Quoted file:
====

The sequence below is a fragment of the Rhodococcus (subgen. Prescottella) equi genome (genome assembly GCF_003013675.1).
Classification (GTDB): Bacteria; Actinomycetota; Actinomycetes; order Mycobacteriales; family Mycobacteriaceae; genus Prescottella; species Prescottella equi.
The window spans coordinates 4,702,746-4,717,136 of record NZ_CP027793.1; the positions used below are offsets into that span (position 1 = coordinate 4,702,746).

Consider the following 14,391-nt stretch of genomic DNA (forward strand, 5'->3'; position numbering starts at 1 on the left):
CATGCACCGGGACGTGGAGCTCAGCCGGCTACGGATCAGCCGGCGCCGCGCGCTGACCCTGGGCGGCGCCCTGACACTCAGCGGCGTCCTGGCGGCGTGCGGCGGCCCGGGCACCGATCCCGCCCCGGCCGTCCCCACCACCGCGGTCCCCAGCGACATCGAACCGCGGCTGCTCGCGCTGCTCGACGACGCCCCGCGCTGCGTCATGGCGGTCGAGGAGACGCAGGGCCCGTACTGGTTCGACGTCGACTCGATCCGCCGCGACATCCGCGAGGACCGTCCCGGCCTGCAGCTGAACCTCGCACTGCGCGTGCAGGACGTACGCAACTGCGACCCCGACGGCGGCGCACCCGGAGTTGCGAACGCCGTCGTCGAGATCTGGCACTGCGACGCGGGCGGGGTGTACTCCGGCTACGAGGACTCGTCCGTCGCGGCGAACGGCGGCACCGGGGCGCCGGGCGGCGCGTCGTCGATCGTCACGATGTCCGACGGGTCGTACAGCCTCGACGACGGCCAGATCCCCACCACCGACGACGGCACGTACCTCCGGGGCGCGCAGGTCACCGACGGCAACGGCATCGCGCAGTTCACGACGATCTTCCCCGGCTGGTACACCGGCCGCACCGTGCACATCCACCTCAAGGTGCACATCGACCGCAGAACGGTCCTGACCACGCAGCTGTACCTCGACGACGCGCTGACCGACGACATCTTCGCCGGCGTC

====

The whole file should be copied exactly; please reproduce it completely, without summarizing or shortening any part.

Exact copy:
The sequence below is a fragment of the Rhodococcus (subgen. Prescottella) equi genome (genome assembly GCF_003013675.1).
Classification (GTDB): Bacteria; Actinomycetota; Actinomycetes; order Mycobacteriales; family Mycobacteriaceae; genus Prescottella; species Prescottella equi.
The window spans coordinates 4,702,746-4,717,136 of record NZ_CP027793.1; the positions used below are offsets into that span (position 1 = coordinate 4,702,746).

Consider the following 14,391-nt stretch of genomic DNA (forward strand, 5'->3'; position numbering starts at 1 on the left):
CATGCACCGGGACGTGGAGCTCAGCCGGCTACGGATCAGCCGGCGCCGCGCGCTGACCCTGGGCGGCGCCCTGACACTCAGCGGCGTCCTGGCGGCGTGCGGCGGCCCGGGCACCGATCCCGCCCCGGCCGTCCCCACCACCGCGGTCCCCAGCGACATCGAACCGCGGCTGCTCGCGCTGCTCGACGACGCCCCGCGCTGCGTCATGGCGGTCGAGGAGACGCAGGGCCCGTACTGGTTCGACGTCGACTCGATCCGCCGCGACATCCGCGAGGACCGTCCCGGCCTGCAGCTGAACCTCGCACTGCGCGTGCAGGACGTACGCAACTGCGACCCCGACGGCGGCGCACCCGGAGTTGCGAACGCCGTCGTCGAGATCTGGCACTGCGACGCGGGCGGGGTGTACTCCGGCTACGAGGACTCGTCCGTCGCGGCGAACGGCGGCACCGGGGCGCCGGGCGGCGCGTCGTCGATCGTCACGATGTCCGACGGGTCGTACAGCCTCGACGACGGCCAGATCCCCACCACCGACGACGGCACGTACCTCCGGGGCGCGCAGGTCACCGACGGCAACGGCATCGCGCAGTTCACGACGATCTTCCCCGGCTGGTACACCGGCCGCACCGTGCACATCCACCTCAAGGTGCACATCGACCGCAGAACGGTCCTGACCACGCAGCTGTACCTCGACGACGCGCTGACCGACGACATCTTCGCCGGCGTC